Joy to the World!

Daily Reflection / Produced by The High Calling
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Shout to the LORD, all the earth; break out in praise and sing for joy! Sing your praise to the LORD with the harp, with the harp and melodious song, with trumpets and the sound of the ram’s horn. Make a joyful symphony before the LORD, the King!

Psalm 98:4-6

One of the most popular Christmas carols is "Joy to the World," the words of which were written by Isaac Watts in 1719. Yet, in fact, he did not intend to write a Christmas hymn at all. "Joy to the World" was originally the second part of a two-part hymn based on Psalm 98. It appeared in a collection of hymns called: The Psalms of David: Imitated in the language of the New Testament, and applied to the Christian state and worship. Each of these compositions was based on one of the Psalms as seen in a Christian perspective.

Psalm 98 celebrates God's saving work. Yet, unlike the psalms that focus exclusively on God's revelation to Israel, Psalm 98 commemorates the fact that "the LORD has announced his victory and has revealed his righteousness to every nation!" (98:2). Even the Gentiles have seen God's victory. Therefore Psalm 98 invites everybody, Jew and Gentile alike, to "Shout to the Lord" and "break out in praise and sing for joy" (98:4).

What Psalm 98 celebrates in anticipation has begun to be fulfilled in Jesus. He came as the Savior of the whole world. Yet Jesus brought God's salvation to Israel in particular, though in a most unexpected way and, by many, unappreciated way. He came both to execute judgment and to be judged and executed. As a result of his sacrifice, God's salvation is offered to all peoples, both Jew and Gentile.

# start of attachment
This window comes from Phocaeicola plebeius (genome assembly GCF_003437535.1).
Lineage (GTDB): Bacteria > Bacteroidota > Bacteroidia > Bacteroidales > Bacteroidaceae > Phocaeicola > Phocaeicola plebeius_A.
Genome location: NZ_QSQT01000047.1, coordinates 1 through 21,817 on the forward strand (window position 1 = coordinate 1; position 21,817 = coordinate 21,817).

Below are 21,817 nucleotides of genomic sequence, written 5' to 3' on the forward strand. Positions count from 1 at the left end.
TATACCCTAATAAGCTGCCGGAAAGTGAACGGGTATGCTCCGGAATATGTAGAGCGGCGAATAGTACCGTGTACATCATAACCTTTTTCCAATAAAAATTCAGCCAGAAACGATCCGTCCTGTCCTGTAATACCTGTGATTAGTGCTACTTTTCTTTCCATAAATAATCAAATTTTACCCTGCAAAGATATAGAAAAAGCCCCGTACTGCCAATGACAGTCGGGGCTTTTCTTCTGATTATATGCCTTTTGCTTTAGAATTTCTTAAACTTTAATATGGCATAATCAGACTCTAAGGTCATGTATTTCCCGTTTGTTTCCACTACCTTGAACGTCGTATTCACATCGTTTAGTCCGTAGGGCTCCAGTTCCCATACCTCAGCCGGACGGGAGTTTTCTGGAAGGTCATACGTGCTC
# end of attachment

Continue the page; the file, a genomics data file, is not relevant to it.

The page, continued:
Thus, from a Christian perspective, the vision of Psalm 98 is joyful news for all people. God has been faithful to his chosen people and, through them, for indeed Jesus was a Jew, God has been gracious to all humanity. As Isaac Watts wrote, all people ought to prepare room for Jesus, the King of the whole earth, and rejoice at his coming.

Like Psalm 98, "Joy to the World" looks ahead to the fullness of salvation yet to come. In our world, sins and sorrows still grow, and thorns still infest the ground. The curse of sin has been broken, but the results of sin are still with us. Thus when we sing "Joy to the World" we look back to the first coming of Christ, celebrating his birth and the salvation it makes possible. At the same time, we look forward to the day when the impact of sin will be erased, and all nations will prove the glories of God's righteousness and the wonders of his love. In this hope we rejoice.

QUESTIONS FOR FURTHER REFLECTION: As you think about the coming of Jesus, our Savior, how does this help you to rejoice? In what parts of life do you yearn to experience more of the victory of God?


Joy to the world! the Lord is come;
Let earth receive her King;
Let ev’ry heart prepare him room,
And heav’n and nature sing,
And heav’n and nature sing,
And heav’n and heav’n and nature sing.

Joy to the earth! the Savior reigns;
Let men their songs employ;
While fields and floods, rocks, hills, and plains
Repeat the sounding joy,
Repeat the sounding joy,
Repeat, repeat the sounding joy.

No more let sins and sorrows grow,
Nor thorns infest the ground;
He comes to make his blessings flow
Far as the curse is found,
Far as the curse is found,
Far as, far as the curse is found.

He rules the world with truth and grace,
And makes the nations prove
The glories of his righteousness,
And wonders of his love,
And wonders of his love,
And wonders, wonders of his love.

Amen and Amen!